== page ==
Another question, posed in response to the same “meta” post mentioned earlier, is whether this form of review only works because I have already developed some reputation in my field (e.g., from editing other books). My belief is that my personal reputation is not the primary issue. Rather, it is Grand Text Auto‘s reputation that matters. It makes sense to do a blog-based review because we have, in blogs, already-existing online communities that attract university-based experts, industry-based experts, and interested members of the public. The way we use blogs also already encourages discussion and questioning. This connects to my main critique of the GAM3R 7H30RY project: starting a new site for each manuscript reviewed, and gathering a new community to that site, is not a sustainable model for review, and not likely to result in an optimal signal-to-noise ratio. Inserting a new form of review into the ongoing flow of conversation on an existing blog makes much more sense.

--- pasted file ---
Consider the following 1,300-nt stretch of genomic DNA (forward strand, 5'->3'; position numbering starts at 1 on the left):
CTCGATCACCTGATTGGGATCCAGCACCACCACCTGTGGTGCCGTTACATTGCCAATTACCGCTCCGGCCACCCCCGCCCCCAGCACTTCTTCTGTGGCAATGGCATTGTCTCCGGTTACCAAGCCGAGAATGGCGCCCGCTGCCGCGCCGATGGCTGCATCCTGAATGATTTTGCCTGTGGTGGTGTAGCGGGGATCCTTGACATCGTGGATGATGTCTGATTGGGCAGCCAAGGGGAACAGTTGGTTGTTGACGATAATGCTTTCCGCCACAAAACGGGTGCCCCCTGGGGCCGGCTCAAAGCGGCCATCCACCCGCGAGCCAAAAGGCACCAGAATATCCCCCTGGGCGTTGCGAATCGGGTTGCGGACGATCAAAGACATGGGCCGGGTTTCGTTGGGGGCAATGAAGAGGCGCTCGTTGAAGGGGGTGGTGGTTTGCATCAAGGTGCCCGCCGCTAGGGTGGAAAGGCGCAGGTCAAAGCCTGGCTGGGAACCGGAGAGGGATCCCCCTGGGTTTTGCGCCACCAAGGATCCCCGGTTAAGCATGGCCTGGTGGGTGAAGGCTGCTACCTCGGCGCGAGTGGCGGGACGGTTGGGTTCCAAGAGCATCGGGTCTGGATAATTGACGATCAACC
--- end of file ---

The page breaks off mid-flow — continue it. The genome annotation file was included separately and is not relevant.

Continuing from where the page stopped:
Of course, this experience has also indicated that inserting review into an ongoing blog conversation can be problematic in some ways. I will discuss that, and more, in the next part of these preliminary conclusions.